Class 1 situations require “reasonable probability” that the use of the drug will cause serious health consequences or death. Class 2 could lead to “temporary adverse health consequences,” Health Canada explains on its website.
The maker, Apotex, seemed to consider the issue serious. Health Canada not so much.
The lot was identified as LF01899A and distributor Apotex issued a voluntary recall to wholesalers and retailers on April 3. The affected packages were removed from store shelves on April 5, when most pharmacies received the recall.

But patients were not required to be contacted until April 8, when Health Canada upgraded the recall to Type I, the most serious level.

Health Canada says this type of recall is reserved for “a situation in which there is a reasonable probability that the use of, or exposure to, a product will cause serious adverse health consequences or death.”
Again, an unintended pregnancy seems to strike some in the medical community as a mere "temporary adverse health consequence." Much like the fetus fetishists who insist pregnancy is hardly any bother at all. And women who reject it are selfish bitches.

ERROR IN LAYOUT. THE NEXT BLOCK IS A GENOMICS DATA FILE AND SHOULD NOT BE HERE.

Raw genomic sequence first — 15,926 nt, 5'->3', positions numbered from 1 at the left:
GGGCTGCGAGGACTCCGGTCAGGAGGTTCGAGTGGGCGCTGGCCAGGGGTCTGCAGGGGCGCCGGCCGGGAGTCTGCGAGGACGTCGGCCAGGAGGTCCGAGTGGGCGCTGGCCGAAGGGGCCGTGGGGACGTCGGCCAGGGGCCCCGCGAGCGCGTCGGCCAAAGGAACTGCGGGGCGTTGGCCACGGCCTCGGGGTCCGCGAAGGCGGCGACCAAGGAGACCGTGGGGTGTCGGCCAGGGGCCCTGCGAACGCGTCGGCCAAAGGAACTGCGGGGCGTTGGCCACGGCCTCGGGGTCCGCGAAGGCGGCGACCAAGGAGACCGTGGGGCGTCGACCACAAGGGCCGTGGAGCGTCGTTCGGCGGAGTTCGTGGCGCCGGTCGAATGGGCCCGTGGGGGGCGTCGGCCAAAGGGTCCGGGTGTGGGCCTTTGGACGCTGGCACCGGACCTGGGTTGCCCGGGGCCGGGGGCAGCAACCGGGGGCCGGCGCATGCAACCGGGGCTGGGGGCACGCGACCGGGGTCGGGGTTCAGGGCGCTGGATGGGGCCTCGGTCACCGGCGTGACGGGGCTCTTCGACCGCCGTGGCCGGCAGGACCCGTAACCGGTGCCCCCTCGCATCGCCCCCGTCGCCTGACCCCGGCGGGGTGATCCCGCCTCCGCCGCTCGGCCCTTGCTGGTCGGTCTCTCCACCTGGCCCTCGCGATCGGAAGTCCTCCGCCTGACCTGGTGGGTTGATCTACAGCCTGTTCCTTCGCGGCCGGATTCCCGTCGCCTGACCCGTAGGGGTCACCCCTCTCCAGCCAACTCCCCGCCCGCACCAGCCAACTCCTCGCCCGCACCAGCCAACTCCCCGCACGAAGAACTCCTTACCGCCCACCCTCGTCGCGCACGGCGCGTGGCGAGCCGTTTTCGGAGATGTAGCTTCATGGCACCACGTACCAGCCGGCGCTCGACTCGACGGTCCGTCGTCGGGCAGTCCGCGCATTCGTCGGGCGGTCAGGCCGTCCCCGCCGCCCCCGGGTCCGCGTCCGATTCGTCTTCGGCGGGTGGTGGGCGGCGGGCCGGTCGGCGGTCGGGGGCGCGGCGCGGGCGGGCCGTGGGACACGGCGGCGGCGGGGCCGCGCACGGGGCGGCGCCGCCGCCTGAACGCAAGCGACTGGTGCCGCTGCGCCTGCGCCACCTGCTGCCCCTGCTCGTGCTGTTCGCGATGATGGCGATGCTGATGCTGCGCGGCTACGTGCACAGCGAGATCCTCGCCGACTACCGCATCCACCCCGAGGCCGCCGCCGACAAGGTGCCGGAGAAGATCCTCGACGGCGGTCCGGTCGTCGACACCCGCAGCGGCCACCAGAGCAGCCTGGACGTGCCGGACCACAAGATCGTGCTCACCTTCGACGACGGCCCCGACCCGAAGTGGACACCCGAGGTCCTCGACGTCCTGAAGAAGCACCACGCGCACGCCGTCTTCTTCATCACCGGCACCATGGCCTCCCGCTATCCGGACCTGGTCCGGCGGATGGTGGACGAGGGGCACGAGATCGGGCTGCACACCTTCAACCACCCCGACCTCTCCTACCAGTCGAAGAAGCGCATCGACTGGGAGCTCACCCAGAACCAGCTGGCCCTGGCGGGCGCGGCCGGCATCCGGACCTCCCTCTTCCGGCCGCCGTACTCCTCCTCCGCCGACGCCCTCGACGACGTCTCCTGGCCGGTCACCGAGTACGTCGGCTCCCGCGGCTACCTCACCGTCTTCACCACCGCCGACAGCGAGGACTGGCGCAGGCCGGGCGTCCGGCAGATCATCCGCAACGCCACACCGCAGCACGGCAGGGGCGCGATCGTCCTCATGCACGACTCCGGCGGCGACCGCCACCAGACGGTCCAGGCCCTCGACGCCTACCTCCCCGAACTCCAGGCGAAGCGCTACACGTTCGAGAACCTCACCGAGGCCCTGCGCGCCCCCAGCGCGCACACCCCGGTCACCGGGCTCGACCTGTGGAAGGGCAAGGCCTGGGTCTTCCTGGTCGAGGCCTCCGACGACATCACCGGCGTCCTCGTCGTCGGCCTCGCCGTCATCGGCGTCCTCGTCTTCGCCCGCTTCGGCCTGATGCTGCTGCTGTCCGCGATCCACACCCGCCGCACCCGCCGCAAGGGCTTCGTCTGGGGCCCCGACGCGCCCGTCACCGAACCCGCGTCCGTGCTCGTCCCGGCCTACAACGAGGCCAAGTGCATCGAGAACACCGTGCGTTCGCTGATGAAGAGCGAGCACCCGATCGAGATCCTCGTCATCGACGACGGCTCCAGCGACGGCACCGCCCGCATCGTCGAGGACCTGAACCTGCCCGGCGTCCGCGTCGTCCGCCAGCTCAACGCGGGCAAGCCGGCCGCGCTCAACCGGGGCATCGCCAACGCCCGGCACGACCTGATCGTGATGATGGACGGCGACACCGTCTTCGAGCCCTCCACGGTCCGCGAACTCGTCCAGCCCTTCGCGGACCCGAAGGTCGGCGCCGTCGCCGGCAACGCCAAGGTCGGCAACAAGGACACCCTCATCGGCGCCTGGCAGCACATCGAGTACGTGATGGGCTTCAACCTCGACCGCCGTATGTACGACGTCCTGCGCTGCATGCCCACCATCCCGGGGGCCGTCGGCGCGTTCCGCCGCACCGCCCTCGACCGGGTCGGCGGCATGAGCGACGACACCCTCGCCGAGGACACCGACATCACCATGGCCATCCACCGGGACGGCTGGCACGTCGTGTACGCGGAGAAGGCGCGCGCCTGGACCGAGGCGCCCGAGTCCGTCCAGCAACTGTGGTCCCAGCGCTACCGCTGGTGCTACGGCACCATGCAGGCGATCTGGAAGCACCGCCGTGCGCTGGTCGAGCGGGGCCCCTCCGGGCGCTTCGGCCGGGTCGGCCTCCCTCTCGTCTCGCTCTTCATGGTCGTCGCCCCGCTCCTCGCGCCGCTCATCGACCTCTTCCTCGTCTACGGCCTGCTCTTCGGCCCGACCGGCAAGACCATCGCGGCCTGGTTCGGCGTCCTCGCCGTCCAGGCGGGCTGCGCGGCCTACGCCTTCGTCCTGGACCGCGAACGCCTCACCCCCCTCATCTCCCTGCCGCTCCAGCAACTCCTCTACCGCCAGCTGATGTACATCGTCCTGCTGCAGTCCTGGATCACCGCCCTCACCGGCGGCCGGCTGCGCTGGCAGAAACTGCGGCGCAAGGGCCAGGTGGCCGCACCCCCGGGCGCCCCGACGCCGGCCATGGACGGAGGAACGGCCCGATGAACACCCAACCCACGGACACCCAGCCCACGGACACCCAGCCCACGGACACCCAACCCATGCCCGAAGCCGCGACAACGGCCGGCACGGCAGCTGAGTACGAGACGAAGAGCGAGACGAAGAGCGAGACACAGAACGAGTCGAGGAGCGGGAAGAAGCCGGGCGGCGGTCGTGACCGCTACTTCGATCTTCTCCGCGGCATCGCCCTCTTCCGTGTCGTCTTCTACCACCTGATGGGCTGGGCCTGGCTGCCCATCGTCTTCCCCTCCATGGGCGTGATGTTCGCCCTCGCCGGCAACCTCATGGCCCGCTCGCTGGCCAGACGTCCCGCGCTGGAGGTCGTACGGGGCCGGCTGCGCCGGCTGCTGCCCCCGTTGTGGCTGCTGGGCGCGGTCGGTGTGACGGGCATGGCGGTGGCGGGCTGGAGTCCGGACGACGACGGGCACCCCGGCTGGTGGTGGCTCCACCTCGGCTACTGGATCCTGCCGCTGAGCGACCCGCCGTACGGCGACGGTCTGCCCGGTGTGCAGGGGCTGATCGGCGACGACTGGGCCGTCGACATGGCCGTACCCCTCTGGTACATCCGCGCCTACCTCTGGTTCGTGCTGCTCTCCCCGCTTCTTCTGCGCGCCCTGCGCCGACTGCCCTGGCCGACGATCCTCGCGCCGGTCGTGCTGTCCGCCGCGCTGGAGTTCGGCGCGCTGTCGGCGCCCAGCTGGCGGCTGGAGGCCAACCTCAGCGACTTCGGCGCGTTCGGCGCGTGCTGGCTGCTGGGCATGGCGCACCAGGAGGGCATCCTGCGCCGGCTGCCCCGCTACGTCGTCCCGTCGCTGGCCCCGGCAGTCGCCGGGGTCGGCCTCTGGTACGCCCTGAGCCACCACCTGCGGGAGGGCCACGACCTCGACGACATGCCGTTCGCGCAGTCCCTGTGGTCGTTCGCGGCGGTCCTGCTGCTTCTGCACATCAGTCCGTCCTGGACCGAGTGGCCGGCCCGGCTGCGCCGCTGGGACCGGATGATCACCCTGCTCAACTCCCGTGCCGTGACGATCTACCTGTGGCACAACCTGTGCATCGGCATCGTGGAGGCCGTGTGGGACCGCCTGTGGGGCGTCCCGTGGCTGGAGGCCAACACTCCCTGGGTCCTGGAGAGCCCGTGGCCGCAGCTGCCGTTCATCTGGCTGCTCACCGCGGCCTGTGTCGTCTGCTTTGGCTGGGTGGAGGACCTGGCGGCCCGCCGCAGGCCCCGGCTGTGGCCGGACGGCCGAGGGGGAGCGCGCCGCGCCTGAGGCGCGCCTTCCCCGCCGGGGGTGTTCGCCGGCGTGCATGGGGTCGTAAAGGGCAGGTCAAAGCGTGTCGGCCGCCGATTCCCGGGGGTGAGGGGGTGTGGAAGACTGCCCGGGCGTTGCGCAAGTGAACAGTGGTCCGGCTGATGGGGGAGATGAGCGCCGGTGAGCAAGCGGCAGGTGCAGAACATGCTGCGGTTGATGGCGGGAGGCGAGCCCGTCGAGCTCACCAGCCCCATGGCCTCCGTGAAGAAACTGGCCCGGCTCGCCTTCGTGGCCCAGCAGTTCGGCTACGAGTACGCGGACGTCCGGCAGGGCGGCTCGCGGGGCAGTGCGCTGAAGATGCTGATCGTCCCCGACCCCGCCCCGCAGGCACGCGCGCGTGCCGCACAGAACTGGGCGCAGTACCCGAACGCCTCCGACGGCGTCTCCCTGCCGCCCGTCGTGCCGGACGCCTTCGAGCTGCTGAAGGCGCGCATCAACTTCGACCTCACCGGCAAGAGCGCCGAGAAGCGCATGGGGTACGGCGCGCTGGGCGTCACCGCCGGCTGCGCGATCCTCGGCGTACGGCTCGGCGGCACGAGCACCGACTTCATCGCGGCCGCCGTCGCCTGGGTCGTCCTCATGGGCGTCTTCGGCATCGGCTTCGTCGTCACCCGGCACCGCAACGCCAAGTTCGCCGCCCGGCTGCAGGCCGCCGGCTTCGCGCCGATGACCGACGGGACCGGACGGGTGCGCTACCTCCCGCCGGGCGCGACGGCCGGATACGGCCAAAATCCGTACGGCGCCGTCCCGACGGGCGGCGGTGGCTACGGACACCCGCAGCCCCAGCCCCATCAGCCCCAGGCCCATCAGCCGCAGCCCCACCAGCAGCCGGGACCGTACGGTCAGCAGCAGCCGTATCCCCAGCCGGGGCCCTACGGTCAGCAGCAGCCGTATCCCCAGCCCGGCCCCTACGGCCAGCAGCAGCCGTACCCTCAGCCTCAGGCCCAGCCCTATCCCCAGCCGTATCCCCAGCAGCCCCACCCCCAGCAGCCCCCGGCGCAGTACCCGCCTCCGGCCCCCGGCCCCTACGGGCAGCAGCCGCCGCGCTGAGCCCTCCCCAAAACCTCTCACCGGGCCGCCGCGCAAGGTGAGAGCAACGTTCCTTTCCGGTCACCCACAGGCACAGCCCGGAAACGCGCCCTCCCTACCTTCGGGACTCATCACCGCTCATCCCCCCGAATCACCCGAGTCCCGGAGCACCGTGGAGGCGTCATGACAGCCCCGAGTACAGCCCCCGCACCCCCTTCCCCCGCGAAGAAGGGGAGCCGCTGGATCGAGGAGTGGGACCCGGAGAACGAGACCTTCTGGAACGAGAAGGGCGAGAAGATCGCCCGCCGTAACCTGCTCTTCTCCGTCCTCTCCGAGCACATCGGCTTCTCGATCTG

Gawd, we women and our reproductive systems require a lot of policing, don't we?

Here's a radical idea: Why don't we leave such decisions entirely up to the person most affected? And leave the damned panty-sniffing gatekeepers -- whether MDs, pharmacists, or Health Canada -- out of it.

Let us know if a product is safe and effective, then shut the fuck up.

Reminder: In Ontario, a similar kerfuffle over the "morality" of birth control prescriptions drove the College of Physicians and Surgeons of Ontario to seek public input. Go have your say. The process is open until August 5.

8 comments:

Leticia Wyatt said...
This comment has been removed by a blog administrator.
fern hill said...

Someone named Leticia Wyatt commented: "Great post!" and added a link to a website for USian medical clinic. Thanks but advertising is not welcome here.

Anonymous said...

Aside from pointing to my comments in the last thread on this issue which you link to in the bottom of your post I would add only this. Since when is not controlling menstrual pain issues "not going to disadvantage a patient in a serious way"? I've known more than a few women including my wife who use birth control even more for that than as anti-pregnancy protection. I'll agree that it may not be life or death, but it far from inconsequential or minor either. What does it say that a layman in his late 40s can see that right off the bat yet the registrar for a Province's College of Physicians appear to not get it? Another example of my favourite expression in action, never underestimate the power of human stupidity.